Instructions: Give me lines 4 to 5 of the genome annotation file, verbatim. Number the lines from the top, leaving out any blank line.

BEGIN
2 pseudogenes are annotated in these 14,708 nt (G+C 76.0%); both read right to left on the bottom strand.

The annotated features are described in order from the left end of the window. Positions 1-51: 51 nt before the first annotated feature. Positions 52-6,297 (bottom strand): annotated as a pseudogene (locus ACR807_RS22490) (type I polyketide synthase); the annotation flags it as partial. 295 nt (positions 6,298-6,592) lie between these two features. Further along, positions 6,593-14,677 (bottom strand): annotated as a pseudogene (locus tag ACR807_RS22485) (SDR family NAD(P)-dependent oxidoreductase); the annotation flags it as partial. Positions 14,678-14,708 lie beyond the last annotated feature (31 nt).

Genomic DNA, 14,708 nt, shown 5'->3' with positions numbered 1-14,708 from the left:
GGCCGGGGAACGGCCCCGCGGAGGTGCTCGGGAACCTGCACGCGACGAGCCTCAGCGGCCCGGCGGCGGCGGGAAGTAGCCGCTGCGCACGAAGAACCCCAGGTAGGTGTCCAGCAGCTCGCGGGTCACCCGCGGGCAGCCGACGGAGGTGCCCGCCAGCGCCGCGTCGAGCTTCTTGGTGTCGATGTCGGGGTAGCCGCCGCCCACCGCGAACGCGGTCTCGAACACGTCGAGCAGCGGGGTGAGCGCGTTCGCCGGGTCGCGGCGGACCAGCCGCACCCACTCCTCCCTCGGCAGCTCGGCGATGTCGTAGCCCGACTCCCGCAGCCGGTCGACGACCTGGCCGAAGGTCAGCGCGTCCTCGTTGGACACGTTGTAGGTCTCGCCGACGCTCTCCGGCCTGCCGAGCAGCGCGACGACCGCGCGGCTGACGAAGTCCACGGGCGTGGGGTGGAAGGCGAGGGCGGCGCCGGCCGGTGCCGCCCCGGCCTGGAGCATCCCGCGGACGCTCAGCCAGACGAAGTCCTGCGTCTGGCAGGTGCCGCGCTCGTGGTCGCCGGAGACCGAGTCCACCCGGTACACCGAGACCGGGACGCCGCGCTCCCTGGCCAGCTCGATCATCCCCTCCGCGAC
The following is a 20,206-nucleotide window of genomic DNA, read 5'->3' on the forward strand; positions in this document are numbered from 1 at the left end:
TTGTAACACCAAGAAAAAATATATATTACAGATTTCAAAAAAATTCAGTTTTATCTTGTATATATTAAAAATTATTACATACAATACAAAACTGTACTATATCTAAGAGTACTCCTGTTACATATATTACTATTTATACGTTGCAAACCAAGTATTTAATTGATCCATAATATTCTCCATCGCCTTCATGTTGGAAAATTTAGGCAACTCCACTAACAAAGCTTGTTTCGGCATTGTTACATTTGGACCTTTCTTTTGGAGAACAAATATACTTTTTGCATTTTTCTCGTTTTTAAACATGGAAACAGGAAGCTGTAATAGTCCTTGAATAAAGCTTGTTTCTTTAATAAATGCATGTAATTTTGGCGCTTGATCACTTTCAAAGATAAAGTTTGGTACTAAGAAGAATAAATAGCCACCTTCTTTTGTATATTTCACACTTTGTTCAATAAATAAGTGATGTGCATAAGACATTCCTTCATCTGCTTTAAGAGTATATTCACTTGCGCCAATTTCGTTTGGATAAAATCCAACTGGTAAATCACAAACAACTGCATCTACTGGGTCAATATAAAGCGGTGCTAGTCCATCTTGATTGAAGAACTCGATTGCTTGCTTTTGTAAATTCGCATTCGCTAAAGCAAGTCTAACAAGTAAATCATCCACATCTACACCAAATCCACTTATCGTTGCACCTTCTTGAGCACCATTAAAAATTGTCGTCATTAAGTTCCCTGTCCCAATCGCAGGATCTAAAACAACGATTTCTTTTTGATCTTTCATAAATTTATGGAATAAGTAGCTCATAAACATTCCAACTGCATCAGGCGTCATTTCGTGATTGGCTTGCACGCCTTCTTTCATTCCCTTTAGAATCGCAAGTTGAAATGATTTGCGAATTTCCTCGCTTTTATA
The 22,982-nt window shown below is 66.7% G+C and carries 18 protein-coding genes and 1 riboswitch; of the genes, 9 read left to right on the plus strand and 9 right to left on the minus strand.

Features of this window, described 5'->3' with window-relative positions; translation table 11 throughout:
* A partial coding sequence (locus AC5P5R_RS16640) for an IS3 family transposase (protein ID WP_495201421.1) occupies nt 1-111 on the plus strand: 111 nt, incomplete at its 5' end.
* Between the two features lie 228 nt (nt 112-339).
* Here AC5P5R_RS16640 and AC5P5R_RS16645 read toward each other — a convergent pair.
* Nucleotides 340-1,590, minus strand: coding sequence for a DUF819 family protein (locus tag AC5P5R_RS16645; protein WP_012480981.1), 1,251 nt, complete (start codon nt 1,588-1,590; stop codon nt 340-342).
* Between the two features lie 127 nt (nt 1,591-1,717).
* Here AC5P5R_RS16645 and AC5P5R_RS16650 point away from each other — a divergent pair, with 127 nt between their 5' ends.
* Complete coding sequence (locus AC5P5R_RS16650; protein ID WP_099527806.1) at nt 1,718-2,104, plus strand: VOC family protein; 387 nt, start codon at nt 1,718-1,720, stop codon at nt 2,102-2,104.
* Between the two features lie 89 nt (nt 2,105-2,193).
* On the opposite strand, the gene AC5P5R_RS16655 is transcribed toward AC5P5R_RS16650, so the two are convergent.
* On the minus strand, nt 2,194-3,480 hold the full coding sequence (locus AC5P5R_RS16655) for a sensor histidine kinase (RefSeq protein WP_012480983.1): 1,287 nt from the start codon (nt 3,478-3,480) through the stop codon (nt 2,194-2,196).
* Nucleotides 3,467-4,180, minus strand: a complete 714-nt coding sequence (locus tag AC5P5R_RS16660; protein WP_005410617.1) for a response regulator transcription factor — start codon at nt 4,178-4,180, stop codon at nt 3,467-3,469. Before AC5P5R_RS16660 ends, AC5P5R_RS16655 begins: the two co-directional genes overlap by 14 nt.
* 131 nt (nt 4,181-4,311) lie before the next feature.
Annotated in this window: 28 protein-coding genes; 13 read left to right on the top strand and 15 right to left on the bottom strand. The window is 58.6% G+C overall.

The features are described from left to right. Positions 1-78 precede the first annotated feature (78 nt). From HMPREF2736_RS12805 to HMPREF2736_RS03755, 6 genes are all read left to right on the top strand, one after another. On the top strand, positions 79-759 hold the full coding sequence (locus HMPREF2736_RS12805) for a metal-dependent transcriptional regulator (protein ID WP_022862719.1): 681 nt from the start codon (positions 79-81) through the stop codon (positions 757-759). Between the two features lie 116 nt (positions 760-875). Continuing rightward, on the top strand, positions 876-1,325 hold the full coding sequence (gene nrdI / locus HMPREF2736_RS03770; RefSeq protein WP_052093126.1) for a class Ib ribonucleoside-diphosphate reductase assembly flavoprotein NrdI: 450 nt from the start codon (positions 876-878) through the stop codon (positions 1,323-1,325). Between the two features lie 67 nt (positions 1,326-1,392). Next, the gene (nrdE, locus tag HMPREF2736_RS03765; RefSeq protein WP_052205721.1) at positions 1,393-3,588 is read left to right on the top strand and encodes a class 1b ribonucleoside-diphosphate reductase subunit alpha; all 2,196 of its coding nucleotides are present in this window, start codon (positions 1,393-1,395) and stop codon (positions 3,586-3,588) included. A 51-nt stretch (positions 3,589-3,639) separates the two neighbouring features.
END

GGCCGGGGAACGGCCCCGCGGAGGTGCTCGGGAACCTGCACGCGACGAGCCTCAGCGGCCCGGCGGCGGCGGGAAGTAGCCGCTGCGCACGAAGAACCCCAGGTAGGTGTCCAGCAGCTCGCGGGTCACCCGCGGGCAGCCGACGGAGGTGCCCGCCAGCGCCGCGTCGAGCTTCTTGGTGTCGATGTCGGGGTAGCCGCCGCCCACCGCGAACGCGGTCTCGAACACGTCGAGCAGCGGGGTGAGCGCGTTCGCCGGGTCGCGGCGGACCAGCCGCACCCACTCCTCCCTCGGCAGCTCGGCGATGTCGTAGCCCGACTCCCGCAGCCGGTCGACGACCTGGCCGAAGGTCAGCGCGTCCTCGTTGGACACGTTGTAGGTCTCGCCGACGCTCTCCGGCCTGCCGAGCAGCGCGACGACCGCGCGGCTGACGAAGTCCACGGGCGTGGGGTGGAAGGCGAGGGCGGCGCCGGCCGGTGCCGCCCCGGCCTGGAGCATCCCGCGGACGCTCAGCCAGACGAAGTCCTGCGTCTGGCAGGTGCCGCGCTCGTGGTCGCCGGAGACCGAGTCCACCCGGTACACCGAGACCGGGACGCCGCGCTCCCTGGCCAGCTCGATCATCCCCTCCGCGAC
The following is a 20,206-nucleotide window of genomic DNA, read 5'->3' on the forward strand; positions in this document are numbered from 1 at the left end: